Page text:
I was 8 years old, heard the car whiz by at Flatrock and Toledo Speedways many a time, but only once heard it "in person" and that was from outside of the welding shop where it was built. Then it happened, dear ol Dad started the car at home in the backyard. The thunder of it's 427 was terrifying to me. "Get in son..." was even more frightening but I did it anyway. Sitting there with tin rattling and unable to hear much more than the genuine cackle of dome pistons and big tube headers. "Scoot up, make some room." as his leg poked in the window frame and I was afraid to touch anything but the wheel. He settles in and pulls me back into his chest, "Ready to drive?" I just nodded, and didn't know what that meant. I was just a kid with the coolest dad on Earth who'd just put me behind the wheel of an ARCA race car! Yet he was serious. "Push the clutch pedal!" he yelled so I could hear him, and yeah I knew the pedals by then. I tried, only got it 1/2 way, "Go ahead son, use both feet if you have to!" so I did. "Ok, let it out real slow, reeeal sloowww..." and it didn't move. "Good, now do it again!" I worked the pedal 2 or 3 times with 2 feet and looked back, "Like that!?" "Yeah, like that good job son! You ready!?" "Yeah, I think so...?" I look over and see Mom standing it the yard, arms crossed, not mad, but not exactly happy either. A mechanical thunk and it's in reverse. "Ok son, do it again, real slow, nice and easy..." and we start moving. Now all this time his foot is ready to stomp mine through the floor if need be. His other foot was on the ready to keep it running. My hands on the wheel, but control was his as we backed between the houses and onto the street at 5436 Kingston in Dearborn Hgts, MI. "You wanna drive!?" I just nodded yes, still terrified, but something made me do it. Another clunk and we go through the clutch ritual again, and all of a sudden it's rolling forward, and I'm doing the steering. Neighbors are out on their porches, 1 or 2 out on the sidewalk, and I'm steering this monster of a race car down the street. Windows had to be shaking, in my mind maybe things were even falling off of shelves. We idled all the way to the corner of Kingston and Van Born road where Dad took over and steered it the rest of the way into the Gulf station. Silence. Ears ringing, face full of pride as Cliff and Jim walked out to see me driving. "Hey Jocko, breakin him early, huh?" as he lifts me through the window "Can I have pop dad?" "Sure son, here..." I get an orange soda and watch as he fills the car with Gulf No-Nox. Jim Eislhine owned the station and gave me 2 of those plastic stick-on horseshoe promos they ran that year. "Get an extra kick with Gulf No-Nox" for those who remember. Me and Dad put em on the back and he finished with the fill up. "Ok fellas, thanks, lets go son." "Am I driving again?" scared to hear yes but didn't want to disappoint. "No son, slide over to the other side and hold on to the bars real good." I grabbed some bars, "Like this?" "Yup just hang on, ok?" "Ok dad, ready!" He starts it up and rolls out to Van Born, no cars in sight, "Hold on son, here we go!" and he pulls out, stabs the pedal and I was in total fear and awe and he rowed through 1st, then 2nd, then 3rd, pipes wailing, tires spinning, smoke and noise and what was probably rapture for me. He stopped at Pelham road, made a right turn and did it again up to Powers street, another right, 4-5 blocks and back to Kingston and then home. I couldn't lose the smile, he helped me out, "Mom! Did you hear us?" "We all heard you!" My 1st official drive on a street came in this 61 Ford that was fully caged and stuffed with a 427 side-oiler. A race car. It would be a long time before I realized what a lucky kid I was to hang that in my book of experiences. As this topic shows us I wasn't in an exclusive club of full race cars on the street, and decades later doing it with purpose on the west side 'burbs of Motown in the wee hours of the morning. Maybe it's a silent secret society of like-minded souls watched over by who-knows-what.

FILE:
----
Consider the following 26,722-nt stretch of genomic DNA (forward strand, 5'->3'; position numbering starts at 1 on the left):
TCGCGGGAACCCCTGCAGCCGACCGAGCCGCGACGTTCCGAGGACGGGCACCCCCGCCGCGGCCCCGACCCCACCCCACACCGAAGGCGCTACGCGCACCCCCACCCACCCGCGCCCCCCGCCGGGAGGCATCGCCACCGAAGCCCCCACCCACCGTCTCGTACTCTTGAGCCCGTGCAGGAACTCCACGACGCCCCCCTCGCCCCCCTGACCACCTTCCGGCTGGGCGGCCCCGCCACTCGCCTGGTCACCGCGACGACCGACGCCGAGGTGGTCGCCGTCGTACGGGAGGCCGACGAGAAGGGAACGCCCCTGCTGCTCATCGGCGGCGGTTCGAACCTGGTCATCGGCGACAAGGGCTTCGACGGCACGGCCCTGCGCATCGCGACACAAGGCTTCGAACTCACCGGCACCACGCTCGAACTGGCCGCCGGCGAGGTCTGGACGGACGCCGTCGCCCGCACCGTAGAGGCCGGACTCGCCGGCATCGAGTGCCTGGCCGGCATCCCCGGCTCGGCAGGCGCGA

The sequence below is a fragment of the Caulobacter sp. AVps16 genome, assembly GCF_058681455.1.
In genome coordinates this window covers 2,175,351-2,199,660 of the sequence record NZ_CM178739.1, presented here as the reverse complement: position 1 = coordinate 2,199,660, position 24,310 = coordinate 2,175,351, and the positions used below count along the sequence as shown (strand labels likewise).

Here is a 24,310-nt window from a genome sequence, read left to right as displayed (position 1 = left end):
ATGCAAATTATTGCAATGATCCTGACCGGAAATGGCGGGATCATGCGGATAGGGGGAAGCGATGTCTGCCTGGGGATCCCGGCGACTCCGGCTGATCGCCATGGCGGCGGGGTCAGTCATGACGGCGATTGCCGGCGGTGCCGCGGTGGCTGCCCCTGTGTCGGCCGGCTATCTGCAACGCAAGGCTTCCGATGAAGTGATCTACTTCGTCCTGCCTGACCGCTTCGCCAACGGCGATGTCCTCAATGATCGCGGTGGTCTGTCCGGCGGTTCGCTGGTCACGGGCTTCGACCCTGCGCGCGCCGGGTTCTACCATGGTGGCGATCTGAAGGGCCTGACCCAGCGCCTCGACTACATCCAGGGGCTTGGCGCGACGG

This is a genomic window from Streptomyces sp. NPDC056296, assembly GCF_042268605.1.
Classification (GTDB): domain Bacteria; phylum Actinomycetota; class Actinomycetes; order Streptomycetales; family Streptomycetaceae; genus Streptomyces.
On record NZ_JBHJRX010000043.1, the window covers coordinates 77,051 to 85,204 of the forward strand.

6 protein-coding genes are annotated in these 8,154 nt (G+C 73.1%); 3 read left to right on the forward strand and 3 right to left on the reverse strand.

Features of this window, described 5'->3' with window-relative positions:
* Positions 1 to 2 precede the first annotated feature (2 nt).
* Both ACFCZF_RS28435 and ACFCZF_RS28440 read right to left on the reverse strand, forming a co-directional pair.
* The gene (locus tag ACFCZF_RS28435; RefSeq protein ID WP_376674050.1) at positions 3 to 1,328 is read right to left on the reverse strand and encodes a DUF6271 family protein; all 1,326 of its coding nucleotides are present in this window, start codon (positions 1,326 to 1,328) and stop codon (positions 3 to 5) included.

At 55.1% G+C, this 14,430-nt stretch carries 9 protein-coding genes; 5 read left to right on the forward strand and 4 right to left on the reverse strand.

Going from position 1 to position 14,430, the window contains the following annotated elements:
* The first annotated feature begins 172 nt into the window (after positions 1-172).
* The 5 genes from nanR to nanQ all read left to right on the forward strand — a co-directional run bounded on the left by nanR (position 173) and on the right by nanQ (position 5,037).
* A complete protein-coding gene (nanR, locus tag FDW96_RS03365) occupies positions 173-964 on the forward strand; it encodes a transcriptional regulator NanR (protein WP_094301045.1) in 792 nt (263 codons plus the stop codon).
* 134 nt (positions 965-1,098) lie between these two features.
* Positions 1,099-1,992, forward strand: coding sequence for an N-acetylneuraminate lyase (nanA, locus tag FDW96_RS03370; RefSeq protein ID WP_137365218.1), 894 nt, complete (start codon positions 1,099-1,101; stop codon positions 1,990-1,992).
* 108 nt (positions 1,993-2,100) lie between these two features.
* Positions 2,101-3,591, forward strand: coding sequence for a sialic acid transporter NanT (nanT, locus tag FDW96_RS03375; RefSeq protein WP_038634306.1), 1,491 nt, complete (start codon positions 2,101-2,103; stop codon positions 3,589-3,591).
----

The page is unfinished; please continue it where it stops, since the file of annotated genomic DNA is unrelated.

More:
racecar 2.jpg
    Can you imagine? That's my uncle Tony in the front, and the coolest Dad ever at the back:
    I call this picture "The Immortals" as they'll always be to me. Uncle Tony is still with us.
    Last edited: Jan 28, 2017
    S.F., Rui, dwollam and 1 other person like this.
  15. Hemiman 426
    Joined: Apr 7, 2011
    Posts: 679

    Hemiman 426
    from Tulsa, Ok.

    10641276_703565543067368_7112539486185341063_n.jpg Back in the 70's my cousin, Denny Wingard, ran a 260 powered Altered at Keystone Drag Strip. My cousin was able to scrounge enough parts to put a Boss 302 together for the car. Well, he needed to break the engine in so the Altered was loaded up and we made a short trip up to the back roads around the Quemahoning Dam. The altered was unloaded, fired up and my cousin disappeared down the road. Those were the days!! 10526082_663081603782429_7848996745054085205_n.jpg
  16. dirty old man
    Joined: Feb 2, 2008
    Posts: 8,912

    dirty old man
    Member Emeritus

    Was 1969, I had a dirt track '55 Chevy I built for the local 1/4 mi. dirt oval. My rented shack of a shop was up the road, once US41, now just a 2 lane state route with the new 4 lane 41 parallel and off to the West a couple hundred yards. East of this road was a railroad track parallel and maybe 10 yards away. To the north the road had no driveways, buildings, or intersections for a half mile, then further on around a curve and a small hill before you got to a small crossroads hamlet. So this stretch was my test strip.
    Had been fighting a fuel starvation problem and needed to see if I had fixed it before the next day's race, as it never showed up unless under WOT acceleration down the straights at the track.
    So I decided to test the car. But before I did, I always drove up to the little crossroads town to see if the law was around.
    Sure enough, the GA State Patrol had a trooper doing a 1 man license check at the crossroads! It was Sat. and they often did this for an hour or so. Sent people up the road all afternoon and he was still there! So, in desperation I decided to try it anyway as I always did my run on the return to the shop and the turnaround was almost a mile from where the trooper was set up at crossroads, and I figured I could do a turnaround and run back before he could get in his car and head towards me.
    Sent one buddy up to check things out and as he returned and gave me the high sign and I eased out of the shop and up the road with the engine already warmed up.
    Drove as quietly as possible with open pipes to my turnaround and then nailed it, buzzing past 6k in the gears, braked, and turn in the shop stall where my friends were waiting and pulled the door down!
    Wasn't more than 2-3 min. later that the trooper drove by, looking hard at my shop! If he had come in and checked the car and found the hot engine, he prolly would have been able to make a charge, but he didn't do so:)
  17. I had taken our new Torino stock car with the 429 around the block fast twice one spring night in 1982. No front tin or doors on yet, just wanted to see how well it moved... quite well in fact. Woke up 1/2 the 'hood being it was after 11 at night. We quickly stashed the car, closed up for the night and waited.... sure enough, code enforcement drove by twice while we stood in the shadows waiting. Good times.
  18. Gabe Fernando
    Joined: Dec 7, 2008
    Posts: 309

    Gabe Fernando

    I can smell & hear this picture.